First United Methodist Church

Service Times

9am Contemporary | 11am Traditional

Devotion: Emerging Wholeness

Before I introduce you to one of my favorite female theologians, I want to invite you to participate in one of our many opportunities to repent, remember and contemplate on Ash Wednesday, February 14.

Next Wednesday morning, the Pastors will be giving ashes to our 300 children and 71 teachers at our two preschools in the morning Chapel services, and then in the evening, you are invited to our Ash Wednesday family experience with a potluck meal, prayer stations, and a shortened worship service starting at 7pm.

If you have a free hour during lunch, or you can’t make the evening service, I invite you to come to the Chapel from 12-1pm for a time of quiet meditation and the imposition of ashes. I will be offering ashes and a quiet place to pray and I would be honored to pray with you at the altar if you would like. Ash Wednesday is a full and holy day to experience God’s love and the reality of our own mortality and so I hope you will be able to participate with us next week.

Now on to the task at hand. A female theologian whom I have read from a lot over the last two years is the Rev. Dr. Barbara Holmes, who frequently writes for the Center for Action and Contemplation. I have mentioned before how life giving the devotions on CAC (Center for Action and Contemplation) have been for me ever since they were introduced to me by my Spiritual Director. Now I read the daily devotions, prayers, poems, and I am drawn deeper on the journey of Contemplation. Rev. Dr. Barbara Holmes writes many of these devotions and in early January, she considered the collective resilience needed in times of crisis. She writes:

“Where is your community hurting? Where can you be of help to that community? What resources and gifts do you possess that will enhance the healing of your own body and of your community? As a village, we have a sacred duty to respond to the crises of oppression and injustice. We have a responsibility to respond to the suffering of others around us. But first, we have to figure out who we are, how we’re going to show up, and how we’re going to work with others, our neighbors, in a communal response to crisis.”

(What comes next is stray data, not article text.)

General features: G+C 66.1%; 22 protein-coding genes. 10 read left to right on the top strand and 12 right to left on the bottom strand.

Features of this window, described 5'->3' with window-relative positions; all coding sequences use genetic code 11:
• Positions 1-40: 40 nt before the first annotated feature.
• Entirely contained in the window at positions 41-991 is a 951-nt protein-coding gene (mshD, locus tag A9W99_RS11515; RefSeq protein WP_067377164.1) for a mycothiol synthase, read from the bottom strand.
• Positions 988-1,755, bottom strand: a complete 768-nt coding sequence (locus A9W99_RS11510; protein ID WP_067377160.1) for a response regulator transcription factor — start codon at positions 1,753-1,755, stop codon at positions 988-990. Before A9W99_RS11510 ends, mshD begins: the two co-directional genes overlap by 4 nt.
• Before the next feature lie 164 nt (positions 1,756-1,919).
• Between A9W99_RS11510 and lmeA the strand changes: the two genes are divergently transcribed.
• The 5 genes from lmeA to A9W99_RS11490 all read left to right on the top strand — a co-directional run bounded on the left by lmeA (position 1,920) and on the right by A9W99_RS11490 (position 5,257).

I have to admit, I was really struck with the first question. Where is your/our community hurting? That question gave me pause and I had to really think it over. To know the hurting of our community, means we know, I mean really know, our community. It means that we have relationships with those we have affinity towards as well as those that don’t look, dress, vote or live like we do. That was how the early church grew and I am convinced it is how the Church of Jesus Christ today will grow as well. By really knowing the communities we find ourselves in and then meeting the needs of those who are hurting.

Maybe this will be a challenge for you to consider this Lenten season; to really look for the hurting in the spheres of influence you find yourself in. And then ask God to reveal the gifts and resources you might already have that can bring about some healing.

If you haven’t had a chance to read or listen to the Rev. Dr. Barbara Holmes, she is quite an amazing woman. She is a spiritual teacher, activist and author who has many degrees including a Divinity and Law degree as well as a PhD and she is also one who over and over again in her life chooses to see joy in the midst of suffering. She has some good words for us in this short video if you have a few extra minutes to hear what breaks her heart and how she leans on God when she sees hurt in her community. I hope it is a blessing to you.

Today’s Video: Emerging Wholeness

By Rev. Dr. Barbara Holmes

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